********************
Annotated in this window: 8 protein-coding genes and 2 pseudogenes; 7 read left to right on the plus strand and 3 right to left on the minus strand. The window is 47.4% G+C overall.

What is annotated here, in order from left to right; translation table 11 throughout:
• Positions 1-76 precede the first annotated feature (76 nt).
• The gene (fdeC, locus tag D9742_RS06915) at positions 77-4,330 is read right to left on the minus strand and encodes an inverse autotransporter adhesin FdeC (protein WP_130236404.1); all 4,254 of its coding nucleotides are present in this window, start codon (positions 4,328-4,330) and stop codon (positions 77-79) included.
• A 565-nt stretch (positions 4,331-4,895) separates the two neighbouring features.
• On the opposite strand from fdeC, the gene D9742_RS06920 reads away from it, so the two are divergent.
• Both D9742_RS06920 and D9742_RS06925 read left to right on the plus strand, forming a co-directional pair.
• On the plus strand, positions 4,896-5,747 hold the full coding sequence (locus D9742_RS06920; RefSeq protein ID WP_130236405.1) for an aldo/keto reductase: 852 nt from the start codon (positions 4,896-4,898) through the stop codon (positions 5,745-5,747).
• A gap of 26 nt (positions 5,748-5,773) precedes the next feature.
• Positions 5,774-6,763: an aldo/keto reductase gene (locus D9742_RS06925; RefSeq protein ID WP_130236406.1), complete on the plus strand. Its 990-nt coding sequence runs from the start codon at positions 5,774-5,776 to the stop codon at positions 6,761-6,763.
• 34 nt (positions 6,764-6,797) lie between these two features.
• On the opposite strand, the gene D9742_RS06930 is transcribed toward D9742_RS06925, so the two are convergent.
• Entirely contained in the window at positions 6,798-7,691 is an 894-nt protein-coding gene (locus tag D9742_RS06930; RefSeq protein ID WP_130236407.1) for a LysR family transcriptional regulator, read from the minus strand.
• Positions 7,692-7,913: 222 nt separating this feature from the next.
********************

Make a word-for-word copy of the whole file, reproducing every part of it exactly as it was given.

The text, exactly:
Annotated in this window: 8 protein-coding genes and 2 pseudogenes; 7 read left to right on the plus strand and 3 right to left on the minus strand. The window is 47.4% G+C overall.

What is annotated here, in order from left to right; translation table 11 throughout:
• Positions 1-76 precede the first annotated feature (76 nt).
• The gene (fdeC, locus tag D9742_RS06915) at positions 77-4,330 is read right to left on the minus strand and encodes an inverse autotransporter adhesin FdeC (protein WP_130236404.1); all 4,254 of its coding nucleotides are present in this window, start codon (positions 4,328-4,330) and stop codon (positions 77-79) included.
• A 565-nt stretch (positions 4,331-4,895) separates the two neighbouring features.
• On the opposite strand from fdeC, the gene D9742_RS06920 reads away from it, so the two are divergent.
• Both D9742_RS06920 and D9742_RS06925 read left to right on the plus strand, forming a co-directional pair.
• On the plus strand, positions 4,896-5,747 hold the full coding sequence (locus D9742_RS06920; RefSeq protein ID WP_130236405.1) for an aldo/keto reductase: 852 nt from the start codon (positions 4,896-4,898) through the stop codon (positions 5,745-5,747).
• A gap of 26 nt (positions 5,748-5,773) precedes the next feature.
• Positions 5,774-6,763: an aldo/keto reductase gene (locus D9742_RS06925; RefSeq protein ID WP_130236406.1), complete on the plus strand. Its 990-nt coding sequence runs from the start codon at positions 5,774-5,776 to the stop codon at positions 6,761-6,763.
• 34 nt (positions 6,764-6,797) lie between these two features.
• On the opposite strand, the gene D9742_RS06930 is transcribed toward D9742_RS06925, so the two are convergent.
• Entirely contained in the window at positions 6,798-7,691 is an 894-nt protein-coding gene (locus tag D9742_RS06930; RefSeq protein ID WP_130236407.1) for a LysR family transcriptional regulator, read from the minus strand.
• Positions 7,692-7,913: 222 nt separating this feature from the next.